Magazine article Special Libraries

A Technological Assessment of the SLA Membership: Summary Report

Magazine article Special Libraries

A Technological Assessment of the SLA Membership: Summary Report

Article excerpt

A Technological Assessment of the SLA Membership: Summary Report


In the summer of 1989, SLA undertook a study to assess the use and impact of technology on its membership. The goal of the study was three-fold:

* Determine the current status and impact of specific tools and applications of technology in the workplace;

* Project the short-term requirements of the membership with regard to existing tools and technology; and

* Help plot future directions in the development of tools and applications of technology.

The survey instrument used to conduct the study was developed in spring, 1990. A select group of SLA members were asked to participate in a pretest of the instrument in May and June. Pretest responses resulted in some modifications to the questionnaire. Prior to its dissemination, the questionnaire was also reviewed by the consulting group retained for data tabulation and guidance, Association Research Group of Alexandria, VA.

In mid-August 1989, 10,695 questionnaires were mailed to all members and associate members of SLA. 4,116 responses were received by the deadline date in late September, providing a response rate of 38.48%. In terms of the geographic segmentation of the participants, the response rates were 37.75% (3,665) from U.S. members; 44.45% (425) from Canadian members and 45% (50) from elsewhere. Only .1% or six did not indicate a geographic location of the facility in which they are employed.

The report that follows summarizes the salient findings of this study. It should be n oted that the data reported are the univariant or aggregate data from all respondents. While the data have been tabulated for the geographic segments of the membership, they indicate a basic homogeneity among the membership. Instances in which data for the United States and Canada differ in a statistically significant way will be noted. Detailed tables of all data will be available in the full report of this study. It should be noted that the data from elsewhere spans the globe from Eastern Europe to the Far East to Scandinavia and represents a relatively small number of responses. These data are also presented in the complete tables to be published in the full report.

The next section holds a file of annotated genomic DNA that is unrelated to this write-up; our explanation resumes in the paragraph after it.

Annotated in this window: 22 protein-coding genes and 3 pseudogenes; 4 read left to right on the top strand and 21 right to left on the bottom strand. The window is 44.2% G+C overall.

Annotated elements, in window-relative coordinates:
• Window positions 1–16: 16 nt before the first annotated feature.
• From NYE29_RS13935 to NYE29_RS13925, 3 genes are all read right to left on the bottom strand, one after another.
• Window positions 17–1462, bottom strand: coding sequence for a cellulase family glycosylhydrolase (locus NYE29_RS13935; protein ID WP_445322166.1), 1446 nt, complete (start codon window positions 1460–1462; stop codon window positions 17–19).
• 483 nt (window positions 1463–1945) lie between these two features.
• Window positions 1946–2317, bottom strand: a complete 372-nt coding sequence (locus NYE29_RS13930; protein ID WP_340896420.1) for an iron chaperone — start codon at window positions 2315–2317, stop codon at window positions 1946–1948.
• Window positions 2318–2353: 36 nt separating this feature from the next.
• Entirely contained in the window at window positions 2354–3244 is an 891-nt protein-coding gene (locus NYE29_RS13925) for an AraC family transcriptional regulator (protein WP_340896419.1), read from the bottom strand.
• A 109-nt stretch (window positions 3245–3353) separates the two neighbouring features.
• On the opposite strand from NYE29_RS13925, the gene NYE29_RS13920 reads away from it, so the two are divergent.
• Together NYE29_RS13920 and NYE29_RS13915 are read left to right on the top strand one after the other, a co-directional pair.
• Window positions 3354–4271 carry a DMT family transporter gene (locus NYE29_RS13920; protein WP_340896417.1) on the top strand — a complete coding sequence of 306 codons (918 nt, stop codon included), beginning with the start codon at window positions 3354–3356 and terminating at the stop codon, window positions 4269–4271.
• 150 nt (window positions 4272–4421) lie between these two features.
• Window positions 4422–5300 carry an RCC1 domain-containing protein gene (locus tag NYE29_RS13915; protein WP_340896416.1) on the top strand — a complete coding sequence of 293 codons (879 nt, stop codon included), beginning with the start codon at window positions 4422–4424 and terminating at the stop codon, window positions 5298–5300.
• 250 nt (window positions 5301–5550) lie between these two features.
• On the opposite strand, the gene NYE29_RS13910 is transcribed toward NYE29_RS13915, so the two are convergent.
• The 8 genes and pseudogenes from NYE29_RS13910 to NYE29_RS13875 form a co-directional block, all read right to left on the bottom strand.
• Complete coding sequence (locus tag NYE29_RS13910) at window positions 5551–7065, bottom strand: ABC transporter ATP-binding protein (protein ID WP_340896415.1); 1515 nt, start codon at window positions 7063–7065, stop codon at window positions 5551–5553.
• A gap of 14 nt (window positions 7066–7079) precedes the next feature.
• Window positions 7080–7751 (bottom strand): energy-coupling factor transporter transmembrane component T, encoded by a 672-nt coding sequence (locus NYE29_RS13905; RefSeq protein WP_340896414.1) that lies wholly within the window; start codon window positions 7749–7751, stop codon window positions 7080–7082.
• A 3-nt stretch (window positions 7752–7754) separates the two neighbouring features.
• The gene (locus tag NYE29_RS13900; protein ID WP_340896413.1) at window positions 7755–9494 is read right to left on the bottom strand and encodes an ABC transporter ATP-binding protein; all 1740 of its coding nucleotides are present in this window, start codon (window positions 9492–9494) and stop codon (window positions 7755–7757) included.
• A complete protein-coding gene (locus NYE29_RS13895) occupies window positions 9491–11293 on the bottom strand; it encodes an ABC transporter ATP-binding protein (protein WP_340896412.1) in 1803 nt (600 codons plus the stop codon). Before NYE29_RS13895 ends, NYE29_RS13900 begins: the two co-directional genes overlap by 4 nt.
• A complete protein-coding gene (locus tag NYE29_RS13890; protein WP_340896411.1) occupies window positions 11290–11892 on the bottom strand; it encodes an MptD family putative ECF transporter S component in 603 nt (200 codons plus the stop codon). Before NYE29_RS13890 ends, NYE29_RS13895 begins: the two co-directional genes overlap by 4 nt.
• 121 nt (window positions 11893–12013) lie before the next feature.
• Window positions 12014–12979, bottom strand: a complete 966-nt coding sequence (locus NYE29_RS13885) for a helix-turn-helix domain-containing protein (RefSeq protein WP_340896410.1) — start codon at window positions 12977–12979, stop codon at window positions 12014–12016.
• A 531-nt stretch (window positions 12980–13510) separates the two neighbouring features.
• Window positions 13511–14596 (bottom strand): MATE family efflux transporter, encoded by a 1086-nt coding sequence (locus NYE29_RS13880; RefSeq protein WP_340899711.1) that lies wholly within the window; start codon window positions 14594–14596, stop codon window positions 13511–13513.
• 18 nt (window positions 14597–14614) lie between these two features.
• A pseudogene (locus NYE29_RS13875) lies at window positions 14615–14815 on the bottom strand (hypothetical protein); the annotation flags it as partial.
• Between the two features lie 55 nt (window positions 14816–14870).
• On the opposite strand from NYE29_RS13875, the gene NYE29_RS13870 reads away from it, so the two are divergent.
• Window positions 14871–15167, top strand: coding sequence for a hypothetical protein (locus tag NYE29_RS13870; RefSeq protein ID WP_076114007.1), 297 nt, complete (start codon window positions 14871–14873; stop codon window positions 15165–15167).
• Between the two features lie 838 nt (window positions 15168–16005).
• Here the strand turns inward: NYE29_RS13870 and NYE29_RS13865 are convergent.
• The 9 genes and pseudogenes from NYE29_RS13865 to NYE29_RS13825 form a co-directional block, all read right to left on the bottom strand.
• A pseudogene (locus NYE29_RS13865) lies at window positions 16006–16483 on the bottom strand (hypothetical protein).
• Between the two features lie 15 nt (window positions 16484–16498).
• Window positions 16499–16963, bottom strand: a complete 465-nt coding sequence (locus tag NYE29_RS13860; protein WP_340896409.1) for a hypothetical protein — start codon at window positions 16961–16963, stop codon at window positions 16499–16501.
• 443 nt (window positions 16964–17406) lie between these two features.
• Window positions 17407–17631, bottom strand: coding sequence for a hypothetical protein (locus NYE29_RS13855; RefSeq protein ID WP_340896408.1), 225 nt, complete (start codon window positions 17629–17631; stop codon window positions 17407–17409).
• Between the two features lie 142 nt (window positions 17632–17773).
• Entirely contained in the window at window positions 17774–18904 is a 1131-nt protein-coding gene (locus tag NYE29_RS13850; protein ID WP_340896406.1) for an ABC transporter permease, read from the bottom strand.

What is in Use in Libraries and

Information Centers?

One of the focal points of the study was the list of 33 applications of technology and tools commonly used in libraries and information centers and their parent organizations.

Of the 4,116 respondents only 1.9% or 80 indicated that none of the applications of technology or tools listed in Table 1 are in use in their libraries/information centers. As expected in this dynamic field, this two percent is a very small group of respondents which for one reason or another do not use these particular tools or applications of technology available today.

The usage in most cases could easily be considered slightly higher if the percentages from the category "purchased but not yet implemented" were added to these figures. In the instance of least impact, external online databases, .5% have purchased but not yet implemented. The greatest impact is a 4.8% response to circulation systems which have been purchased but not yet implemented.

In addition to determining what SLA members have in use in their libraries/information centers, the goal was also to determine future plans. Several questions dealt with this issue. As part of the question related to the tools and technologies listed in Table 1, participants were asked to indicate which of these they are planning to purchase within one year. The most frequent response was CD-ROM with 11.8% of the respondents planning this purchase within one year. The second most cited item planned for purchase within one year was an online catalog (8.9%); the third, circulation system (7.4%); the fourth, online catalog-remote access (7. …

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